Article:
I snatch the pen off the table, ready to write my name, “I know my clan. Hikmah Elder Misha, house leader of Memphis. Green eyes, black hair. Likes strange dresses and carries a huge purse.”
Phil sits back in the recliner, taken aback by my demeanor. I should apologize but I pretend to be reading.
“And I’ve spoken with the leader of the GateKeepers.” He’s smug on my ignorance. “I believe there is a whole branch that Tymician kept from you. Mostly to do with security. He rarely relied on his armies. He didn’t need them fortunately but that did not mean they aren’t intact and sufficient. You will get to know them very well, I’m afraid.” He touches his ear. “We’re ready.” He heaves himself up, replacing the signed documents back in the briefcase “Come with me.”
I glance upstairs making sure the kids are still in their rooms before journeying after him. I trip over the rows of shoes piled at the door and swiftly stack them. When I come upon Kyla’s work shoes, I drift in thought. She hated shoes. She preferred sandals or simply nothing. How many times did I yell at her for going out without wearing anything on her feet?
Where is she? Why won’t she call home?
I dart out, allowing the screen door to bang behind me. I halt coming up beside Phil at the edge of the veranda. Six soldiers stand at the bottom of the steps. Muscle and brute force is all I see in front of me. They have guns strapped to their waists and knives wrapped at their thighs. They are a total cliché of mercenaries.
Phil is proud, like a peacock strutting before me with his display of feathers exposed. “This is your army. These soldiers have been bred to sacrifice their light for their king. There are others circling the city, making sure it’s secure.” He pats a mute ogre on the shoulder, looking at me seeking praise. “What do you think?”
“They have guns! No one is killing anyone.”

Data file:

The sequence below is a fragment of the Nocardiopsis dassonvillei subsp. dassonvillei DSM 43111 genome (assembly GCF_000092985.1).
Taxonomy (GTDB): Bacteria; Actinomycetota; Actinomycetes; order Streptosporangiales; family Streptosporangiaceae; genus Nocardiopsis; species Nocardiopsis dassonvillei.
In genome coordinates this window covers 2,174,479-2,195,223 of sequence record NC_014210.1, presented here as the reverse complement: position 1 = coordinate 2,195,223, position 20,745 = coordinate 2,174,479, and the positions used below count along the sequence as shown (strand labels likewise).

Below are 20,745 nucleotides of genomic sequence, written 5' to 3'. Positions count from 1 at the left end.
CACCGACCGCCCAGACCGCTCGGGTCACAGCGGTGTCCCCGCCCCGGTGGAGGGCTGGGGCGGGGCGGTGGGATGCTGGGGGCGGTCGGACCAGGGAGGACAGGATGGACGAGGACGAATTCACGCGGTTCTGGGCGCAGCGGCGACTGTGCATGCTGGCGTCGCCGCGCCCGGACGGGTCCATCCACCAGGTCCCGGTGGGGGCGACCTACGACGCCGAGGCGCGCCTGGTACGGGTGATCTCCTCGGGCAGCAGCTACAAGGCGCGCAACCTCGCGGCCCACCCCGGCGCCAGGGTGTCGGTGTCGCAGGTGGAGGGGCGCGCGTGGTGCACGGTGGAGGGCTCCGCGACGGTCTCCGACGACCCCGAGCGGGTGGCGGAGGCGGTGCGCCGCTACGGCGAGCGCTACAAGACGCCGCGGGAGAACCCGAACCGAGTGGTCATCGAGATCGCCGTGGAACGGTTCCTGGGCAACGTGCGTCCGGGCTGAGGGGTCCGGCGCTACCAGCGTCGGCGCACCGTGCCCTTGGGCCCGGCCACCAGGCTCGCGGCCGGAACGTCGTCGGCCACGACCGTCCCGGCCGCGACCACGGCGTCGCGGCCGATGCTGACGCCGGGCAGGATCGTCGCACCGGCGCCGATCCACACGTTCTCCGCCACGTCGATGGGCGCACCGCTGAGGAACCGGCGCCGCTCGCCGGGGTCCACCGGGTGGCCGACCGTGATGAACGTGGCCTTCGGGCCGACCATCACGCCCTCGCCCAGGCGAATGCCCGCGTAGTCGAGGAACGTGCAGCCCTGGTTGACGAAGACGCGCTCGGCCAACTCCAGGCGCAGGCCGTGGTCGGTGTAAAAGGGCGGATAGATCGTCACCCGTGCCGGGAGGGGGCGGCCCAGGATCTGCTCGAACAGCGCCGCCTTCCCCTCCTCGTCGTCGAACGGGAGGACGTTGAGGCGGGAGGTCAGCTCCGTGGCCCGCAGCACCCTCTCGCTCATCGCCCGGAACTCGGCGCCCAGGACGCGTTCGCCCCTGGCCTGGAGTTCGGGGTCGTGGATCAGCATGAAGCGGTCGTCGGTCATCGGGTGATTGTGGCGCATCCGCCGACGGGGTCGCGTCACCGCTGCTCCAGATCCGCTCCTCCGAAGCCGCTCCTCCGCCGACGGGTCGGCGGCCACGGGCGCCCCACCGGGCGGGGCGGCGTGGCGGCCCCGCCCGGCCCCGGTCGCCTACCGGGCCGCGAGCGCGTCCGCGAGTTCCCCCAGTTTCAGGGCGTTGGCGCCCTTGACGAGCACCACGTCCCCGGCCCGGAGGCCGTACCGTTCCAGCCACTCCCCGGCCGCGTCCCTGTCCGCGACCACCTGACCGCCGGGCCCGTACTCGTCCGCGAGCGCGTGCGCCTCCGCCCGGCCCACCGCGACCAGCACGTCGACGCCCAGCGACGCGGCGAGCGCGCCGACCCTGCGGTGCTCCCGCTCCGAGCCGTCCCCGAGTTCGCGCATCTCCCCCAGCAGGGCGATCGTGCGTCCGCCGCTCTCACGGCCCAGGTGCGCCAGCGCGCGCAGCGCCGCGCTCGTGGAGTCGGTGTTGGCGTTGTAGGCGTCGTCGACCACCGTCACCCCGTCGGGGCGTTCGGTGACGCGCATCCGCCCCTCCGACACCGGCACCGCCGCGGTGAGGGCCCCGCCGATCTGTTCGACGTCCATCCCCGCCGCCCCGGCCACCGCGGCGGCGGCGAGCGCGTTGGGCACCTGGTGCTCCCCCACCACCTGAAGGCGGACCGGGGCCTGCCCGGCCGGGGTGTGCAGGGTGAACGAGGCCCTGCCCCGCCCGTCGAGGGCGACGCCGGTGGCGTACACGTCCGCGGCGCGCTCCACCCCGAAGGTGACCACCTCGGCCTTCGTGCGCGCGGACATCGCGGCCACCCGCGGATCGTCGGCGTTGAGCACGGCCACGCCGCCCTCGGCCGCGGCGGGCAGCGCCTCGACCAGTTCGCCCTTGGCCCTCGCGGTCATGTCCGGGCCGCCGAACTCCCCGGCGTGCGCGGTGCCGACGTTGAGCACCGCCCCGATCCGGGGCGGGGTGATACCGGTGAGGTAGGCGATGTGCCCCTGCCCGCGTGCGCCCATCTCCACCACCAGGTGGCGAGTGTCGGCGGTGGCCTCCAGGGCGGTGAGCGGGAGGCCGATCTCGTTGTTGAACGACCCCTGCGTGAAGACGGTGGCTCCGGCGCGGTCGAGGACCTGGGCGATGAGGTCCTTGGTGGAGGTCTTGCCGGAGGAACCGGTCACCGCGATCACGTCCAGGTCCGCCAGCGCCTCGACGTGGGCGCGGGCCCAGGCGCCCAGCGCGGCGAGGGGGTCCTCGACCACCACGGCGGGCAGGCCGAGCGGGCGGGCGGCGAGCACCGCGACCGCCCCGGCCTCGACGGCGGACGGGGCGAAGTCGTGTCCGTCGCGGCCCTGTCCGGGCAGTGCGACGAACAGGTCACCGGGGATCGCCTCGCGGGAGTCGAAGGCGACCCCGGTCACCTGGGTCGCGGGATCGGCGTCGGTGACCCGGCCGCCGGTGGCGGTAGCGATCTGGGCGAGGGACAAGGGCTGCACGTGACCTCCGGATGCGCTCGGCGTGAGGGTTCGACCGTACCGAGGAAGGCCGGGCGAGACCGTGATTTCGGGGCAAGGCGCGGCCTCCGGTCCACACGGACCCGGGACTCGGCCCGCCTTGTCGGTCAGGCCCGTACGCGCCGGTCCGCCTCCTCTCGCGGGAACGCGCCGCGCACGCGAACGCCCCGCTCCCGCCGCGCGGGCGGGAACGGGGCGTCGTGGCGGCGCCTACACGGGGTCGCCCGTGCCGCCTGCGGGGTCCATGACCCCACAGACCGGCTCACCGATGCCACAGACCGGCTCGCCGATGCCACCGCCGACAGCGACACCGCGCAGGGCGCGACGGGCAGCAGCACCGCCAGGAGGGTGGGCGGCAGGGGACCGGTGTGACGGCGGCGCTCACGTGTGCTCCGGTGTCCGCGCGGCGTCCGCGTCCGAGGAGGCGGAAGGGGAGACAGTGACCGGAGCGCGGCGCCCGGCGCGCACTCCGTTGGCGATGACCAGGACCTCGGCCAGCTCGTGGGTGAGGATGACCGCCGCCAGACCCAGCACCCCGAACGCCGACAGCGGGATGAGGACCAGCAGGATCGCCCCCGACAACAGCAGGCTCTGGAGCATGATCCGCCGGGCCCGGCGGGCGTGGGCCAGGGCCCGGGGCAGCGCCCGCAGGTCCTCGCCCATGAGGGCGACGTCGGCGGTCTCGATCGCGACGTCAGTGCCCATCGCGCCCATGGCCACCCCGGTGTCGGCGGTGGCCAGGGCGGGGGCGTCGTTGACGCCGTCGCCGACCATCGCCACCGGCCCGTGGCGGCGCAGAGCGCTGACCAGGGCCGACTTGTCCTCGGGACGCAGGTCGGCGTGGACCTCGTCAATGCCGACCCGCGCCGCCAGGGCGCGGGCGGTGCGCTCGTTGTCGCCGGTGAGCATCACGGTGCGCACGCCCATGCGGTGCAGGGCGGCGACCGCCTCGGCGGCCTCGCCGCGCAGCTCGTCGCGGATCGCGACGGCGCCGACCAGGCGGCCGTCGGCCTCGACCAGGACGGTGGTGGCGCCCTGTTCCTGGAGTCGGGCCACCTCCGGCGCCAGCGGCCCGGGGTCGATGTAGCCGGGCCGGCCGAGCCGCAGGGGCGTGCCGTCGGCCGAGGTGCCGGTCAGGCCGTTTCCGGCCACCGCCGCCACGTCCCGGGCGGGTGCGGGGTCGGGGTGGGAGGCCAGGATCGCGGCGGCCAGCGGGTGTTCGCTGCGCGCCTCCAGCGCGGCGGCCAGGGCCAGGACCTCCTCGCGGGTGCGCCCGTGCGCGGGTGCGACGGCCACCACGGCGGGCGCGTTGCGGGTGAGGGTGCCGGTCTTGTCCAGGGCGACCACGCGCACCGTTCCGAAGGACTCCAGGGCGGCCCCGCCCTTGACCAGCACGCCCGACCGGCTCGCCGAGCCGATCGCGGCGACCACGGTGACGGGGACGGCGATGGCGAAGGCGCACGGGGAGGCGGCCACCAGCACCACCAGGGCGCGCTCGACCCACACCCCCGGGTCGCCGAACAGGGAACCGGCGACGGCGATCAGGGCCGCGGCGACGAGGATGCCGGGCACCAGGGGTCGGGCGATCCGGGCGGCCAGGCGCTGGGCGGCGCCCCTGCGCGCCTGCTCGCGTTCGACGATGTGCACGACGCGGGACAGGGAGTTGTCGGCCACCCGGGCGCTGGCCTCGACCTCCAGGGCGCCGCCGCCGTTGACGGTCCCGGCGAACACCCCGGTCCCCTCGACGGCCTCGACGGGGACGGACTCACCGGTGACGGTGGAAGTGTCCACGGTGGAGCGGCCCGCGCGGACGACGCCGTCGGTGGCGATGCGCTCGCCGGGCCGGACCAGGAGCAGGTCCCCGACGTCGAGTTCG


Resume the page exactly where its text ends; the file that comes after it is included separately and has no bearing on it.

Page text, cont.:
“You face enemies that are a hundred times stronger than you.”
I stutter in a response. He sees nothing wrong with this. How can I, a simply newborn, explain it to an Elder? He should see the hypocrisy himself. My life isn’t worth the death of anyone. Including an enemy.
I return to the house, my temper ready to explode. I find Tristan and Eric scouring the kitchen for something edible. I interrupt their snack feast by planning dinner, hoping to distract myself from the idealisms of Elders.
“So what happened back in the car?” Tristan wonders. “Elder Misha says you were pulled into Sheol. She seemed pretty concerned about it.”
“It was wicked insane.” Eric adds, munching on peanuts.
I pluck the can out of his hands and put them back in the pantry. “I’m fine. Any word on Meryl?”
“She ran back to her house when she found out about Ty.”
“Roger doesn’t get off work till five. I’m worried. Maybe we should go over there.”
Eric pops the top to a soda, “I wouldn’t. If she wanted to be with us, she’d be here.”
With the atmosphere verging on depressing, I get the boys up and helping with dinner. Tristan chops the cucumbers, Eric shreds the lettuce, and I cook the bacon and do everything else that goes into making Cobb salads. The boys have tiny attention spans. It will take them hours to finish their tasks.
Miley comes down the stairs in her bathing suit and just like that, my two helpers disappear and I’m alone. “Great.”
“Felix.” Phil enters the kitchen.